Mississippi State’s Psychology Clinic is offering evidence-based cognitive behavioral assessment and interventions through its new sleep disorder specialty treatment clinic.
Open to members of the campus and local communities, these new services are designed to assist individuals affected by sleep disorders, such as those relating to insomnia and nightmares.
Assessments and referrals are being provided by clinic staff, which includes applied psychology/clinical psychology doctoral students Brittany A. Kinman of Gulfport and Katrina “Kat” Speed of Columbus, along with Christopher W. “Chris” Drapeau of Starkville, a postdoctoral fellow in the university’s Sleep, Suicide and Aging Laboratory.
Kinman also is an MSU psychology master’s graduate.
All three clinic staff members are being mentored and supervised by Michael R. Nadorff, MSU assistant professor of psychology who oversees the Sleep, Suicide and Aging Laboratory.
Nadorff is a licensed psychologist on the Behavioral Sleep Medicine roster of practitioners in Mississippi. For more, visit www.nadorff.psychology.msstate.edu/index.htm.
“This is a good time to introduce a sleep specialty clinic, as we believe that students and community members will greatly benefit from the evidence-based, cutting-edge treatment we will provide,” Drapeau says in a release.
Nadorff says per-session cost ranges from $5-50 based on the client’s income. Along with client treatment and referrals, the clinic will provide opportunities to train the psychology field’s next generation of professionals. Each of Nadorff’s mentees said they are grateful for the growth-related opportunities the clinic offers.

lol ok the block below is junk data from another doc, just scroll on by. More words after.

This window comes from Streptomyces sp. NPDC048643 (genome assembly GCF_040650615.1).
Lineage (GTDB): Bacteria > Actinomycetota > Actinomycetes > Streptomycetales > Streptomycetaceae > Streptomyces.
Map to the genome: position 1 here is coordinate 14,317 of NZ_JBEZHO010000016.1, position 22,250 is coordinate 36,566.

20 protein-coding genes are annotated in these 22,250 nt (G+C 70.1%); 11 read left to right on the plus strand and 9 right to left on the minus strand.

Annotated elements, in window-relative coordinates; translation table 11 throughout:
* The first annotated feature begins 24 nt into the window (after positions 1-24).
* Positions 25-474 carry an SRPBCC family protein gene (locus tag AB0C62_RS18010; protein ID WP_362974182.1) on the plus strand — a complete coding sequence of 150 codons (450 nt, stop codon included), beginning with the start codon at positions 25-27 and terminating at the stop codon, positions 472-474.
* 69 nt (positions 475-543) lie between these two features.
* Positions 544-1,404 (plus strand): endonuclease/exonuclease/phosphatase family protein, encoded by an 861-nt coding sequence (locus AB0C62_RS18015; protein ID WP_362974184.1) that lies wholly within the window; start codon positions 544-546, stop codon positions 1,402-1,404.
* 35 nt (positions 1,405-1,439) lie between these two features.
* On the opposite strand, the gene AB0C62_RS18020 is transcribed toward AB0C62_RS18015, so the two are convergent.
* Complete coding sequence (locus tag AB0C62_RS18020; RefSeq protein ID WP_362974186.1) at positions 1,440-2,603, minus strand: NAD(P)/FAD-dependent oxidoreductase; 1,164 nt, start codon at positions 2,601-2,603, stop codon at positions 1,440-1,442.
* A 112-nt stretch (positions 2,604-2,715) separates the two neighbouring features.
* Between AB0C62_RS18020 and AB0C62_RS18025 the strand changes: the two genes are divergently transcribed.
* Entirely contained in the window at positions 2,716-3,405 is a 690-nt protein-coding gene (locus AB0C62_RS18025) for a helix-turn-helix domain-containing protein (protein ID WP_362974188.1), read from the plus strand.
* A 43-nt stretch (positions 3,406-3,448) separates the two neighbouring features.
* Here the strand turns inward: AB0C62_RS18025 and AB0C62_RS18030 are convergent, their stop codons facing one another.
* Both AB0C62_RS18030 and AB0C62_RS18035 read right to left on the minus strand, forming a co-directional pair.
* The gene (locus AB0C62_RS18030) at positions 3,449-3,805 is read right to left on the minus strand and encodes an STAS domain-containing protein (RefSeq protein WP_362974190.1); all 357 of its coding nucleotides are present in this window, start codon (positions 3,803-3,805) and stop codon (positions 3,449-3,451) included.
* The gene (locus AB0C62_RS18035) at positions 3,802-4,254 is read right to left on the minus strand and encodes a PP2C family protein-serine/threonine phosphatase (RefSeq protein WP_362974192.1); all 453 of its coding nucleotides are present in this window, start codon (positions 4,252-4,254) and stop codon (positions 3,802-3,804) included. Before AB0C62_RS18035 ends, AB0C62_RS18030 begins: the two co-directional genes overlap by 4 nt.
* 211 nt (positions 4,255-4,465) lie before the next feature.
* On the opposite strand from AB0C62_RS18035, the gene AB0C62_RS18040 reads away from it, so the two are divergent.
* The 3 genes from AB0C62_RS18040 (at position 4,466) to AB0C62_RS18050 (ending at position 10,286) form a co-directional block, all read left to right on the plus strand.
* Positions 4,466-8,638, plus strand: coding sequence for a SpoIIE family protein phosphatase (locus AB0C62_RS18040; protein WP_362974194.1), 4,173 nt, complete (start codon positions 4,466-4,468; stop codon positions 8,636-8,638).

“I have worked in inpatient settings and seen firsthand how sleep problems can impact someone’s life,” Kinman says. “Treatment can be such a life changer in altering a patient’s trajectory, and working at the new clinic can help me learn more.”
Speed, who has participated in a clinical rotation for the past two years, says working with Nadorff inspired her interest in researching sleep therapy causes and providing services to those in need.
Drapeau says he became interested in sleep disorders during his undergraduate years. The opportunity to assist in creating the new sleep disorder specialty treatment clinic is an “invaluable experience,” he emphasizes.
“If I decide to work in private practice, working at this new clinic will teach me how to get referrals and clients, as well as about interventions, so I can do them on my own,” Drapeau says. “Being able to make a big impact on a patient’s life is what makes coming to work exciting.”